In Britain, the tax year runs from the 6th April to the following 5th April, which seems a rather arbitrary date. I knew there had to be a reason for this, so I did some research. As usual, it goes back to the Middle Ages, but the April date is relatively recent – and we should be celebrating the 250th anniversary of its introduction this year!
It all began in 1582 when Pope Gregory X111 ordered a change of calendar from the Julian, which had been in use since 42 BC. (That was when Julius Caesar added two months at the beginning of the year, which up till then had consisted of only ten months, and explains why September, October, November and December are so named. How the ancient Romans coped with such short years is another story.)
The Julian calendar, which consisted of eleven months of 30 or 31 days and a 28-day February (extended to 29 days every fourth year), was actually quite accurate. It differed from the real solar calendar by only 11½ minutes a year. After centuries, though, even a small inaccuracy like this adds up. By the 1500s it had put the Julian calendar behind the solar calendar by 10 days.
However, the British did not make the change in 1582, because they did not want a “popish” calendar so there was a difference of 10 days between the calendar in Britain and most of the rest of Europe. I mentioned this in a previous post.
By 1752 the difference had increased to 11 days (one calendar had a leap year in 1600, the other did not). Even the British realised that something must be done and they changed to the Gregorian calendar in that year. The general public was not happy with the change, however, and there were riots and uproar throughout the country over the “lost eleven days* between 4th and 14th September.
Until 1752 the tax year in Great Britain started on 25th March, old New Year’s Day. In order to ensure no loss of tax revenue, the Treasury decided that the taxation year which started on 25th March 1752 would be of the usual length (365 days) and therefore it would end on 4th April, the following tax year beginning on 5th April.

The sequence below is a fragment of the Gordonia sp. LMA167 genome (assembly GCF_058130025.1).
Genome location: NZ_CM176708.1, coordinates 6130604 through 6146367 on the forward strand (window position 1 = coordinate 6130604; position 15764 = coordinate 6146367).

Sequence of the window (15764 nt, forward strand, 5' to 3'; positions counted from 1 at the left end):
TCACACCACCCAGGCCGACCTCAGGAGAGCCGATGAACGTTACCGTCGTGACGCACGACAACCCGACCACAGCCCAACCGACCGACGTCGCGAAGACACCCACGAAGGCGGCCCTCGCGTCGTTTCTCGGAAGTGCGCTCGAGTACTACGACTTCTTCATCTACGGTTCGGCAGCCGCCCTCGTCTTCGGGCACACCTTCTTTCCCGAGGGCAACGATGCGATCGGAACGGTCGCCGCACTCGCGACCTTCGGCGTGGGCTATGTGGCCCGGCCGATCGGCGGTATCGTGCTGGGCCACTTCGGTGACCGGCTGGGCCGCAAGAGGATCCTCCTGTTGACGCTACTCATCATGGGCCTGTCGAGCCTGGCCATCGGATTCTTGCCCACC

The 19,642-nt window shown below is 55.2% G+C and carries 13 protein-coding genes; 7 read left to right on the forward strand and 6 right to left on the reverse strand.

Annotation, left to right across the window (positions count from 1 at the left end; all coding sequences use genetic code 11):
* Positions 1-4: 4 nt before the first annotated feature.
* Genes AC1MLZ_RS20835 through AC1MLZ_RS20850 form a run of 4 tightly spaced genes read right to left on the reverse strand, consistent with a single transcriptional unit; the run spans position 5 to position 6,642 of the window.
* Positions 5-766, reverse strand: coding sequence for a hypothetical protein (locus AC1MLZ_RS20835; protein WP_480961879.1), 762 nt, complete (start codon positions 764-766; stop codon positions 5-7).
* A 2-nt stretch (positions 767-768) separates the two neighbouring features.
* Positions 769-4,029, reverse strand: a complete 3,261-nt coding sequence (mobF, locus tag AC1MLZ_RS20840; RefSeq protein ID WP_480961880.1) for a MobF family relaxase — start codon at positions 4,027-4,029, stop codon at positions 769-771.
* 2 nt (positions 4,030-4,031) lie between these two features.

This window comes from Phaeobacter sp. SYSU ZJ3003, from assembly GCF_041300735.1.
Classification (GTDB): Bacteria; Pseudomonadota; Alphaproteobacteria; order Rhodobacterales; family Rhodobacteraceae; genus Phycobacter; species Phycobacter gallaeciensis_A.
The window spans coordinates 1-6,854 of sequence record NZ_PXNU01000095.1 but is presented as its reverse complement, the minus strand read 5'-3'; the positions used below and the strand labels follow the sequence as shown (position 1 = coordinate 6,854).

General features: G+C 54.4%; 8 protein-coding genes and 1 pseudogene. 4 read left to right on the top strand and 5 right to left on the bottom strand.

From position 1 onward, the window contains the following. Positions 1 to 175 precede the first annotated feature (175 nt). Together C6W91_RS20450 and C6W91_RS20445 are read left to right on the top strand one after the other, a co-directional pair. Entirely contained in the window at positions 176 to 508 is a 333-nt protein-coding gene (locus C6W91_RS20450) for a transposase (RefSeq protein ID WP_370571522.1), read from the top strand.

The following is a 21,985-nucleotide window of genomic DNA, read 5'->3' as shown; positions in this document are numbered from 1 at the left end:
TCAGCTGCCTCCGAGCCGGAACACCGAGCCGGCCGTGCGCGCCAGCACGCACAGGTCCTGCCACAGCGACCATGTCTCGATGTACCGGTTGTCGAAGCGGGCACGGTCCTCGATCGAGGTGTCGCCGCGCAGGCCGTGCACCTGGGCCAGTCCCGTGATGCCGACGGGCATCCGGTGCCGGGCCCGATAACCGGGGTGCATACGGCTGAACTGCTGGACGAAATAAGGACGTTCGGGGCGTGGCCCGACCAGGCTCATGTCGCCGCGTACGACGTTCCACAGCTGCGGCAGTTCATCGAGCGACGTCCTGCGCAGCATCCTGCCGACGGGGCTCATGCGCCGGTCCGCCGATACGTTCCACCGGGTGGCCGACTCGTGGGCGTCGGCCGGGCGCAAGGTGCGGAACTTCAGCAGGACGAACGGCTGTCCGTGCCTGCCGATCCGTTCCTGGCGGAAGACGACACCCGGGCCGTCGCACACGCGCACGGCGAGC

The next difficulty was that 1800 was not a leap year in the new Gregorian calendar but would have been in the old Julian system. Therefore the Treasury moved the year start again from 5th to 6th of April, and this date has remained unchanged ever since.
But why did the old New Year not begin on 1st January? This reflects the old ecclesiastical calendar. The church considered the Julian calendar, which began on 1st January, as pagan and therefore preferred to reckon from the first quarter day, 25th March (Lady Day), traditionally the date of the Annunciation and considered to be the date of conception of Jesus Christ. This date also had the advantage that it fell in a season between ploughing, sowing and harvesting, allowing leisure time for farmers and landlords to settle their annual accounts and agree contracts. It thus became the traditional day for tenant farmers to move onto their new premises.
In British and Irish tradition, the quarter days were the four dates in each year on which servants were hired, and rents were due. They fell on four religious festivals roughly three months apart and close to the two solstices and two equinoxes.
The significance of quarter days is now limited, although leasehold payments and rents for business premises in England are often still due on the old English quarter days.
The quarter days have been observed at least since the Middle Ages, and they ensured that debts and unresolved lawsuits were not allowed to linger on. Accounts had to be settled, a reckoning had to be made and publicly recorded on these days. And Her Majesty’s Treasury still observes “Old Lady Day” as the start of the new fiscal year.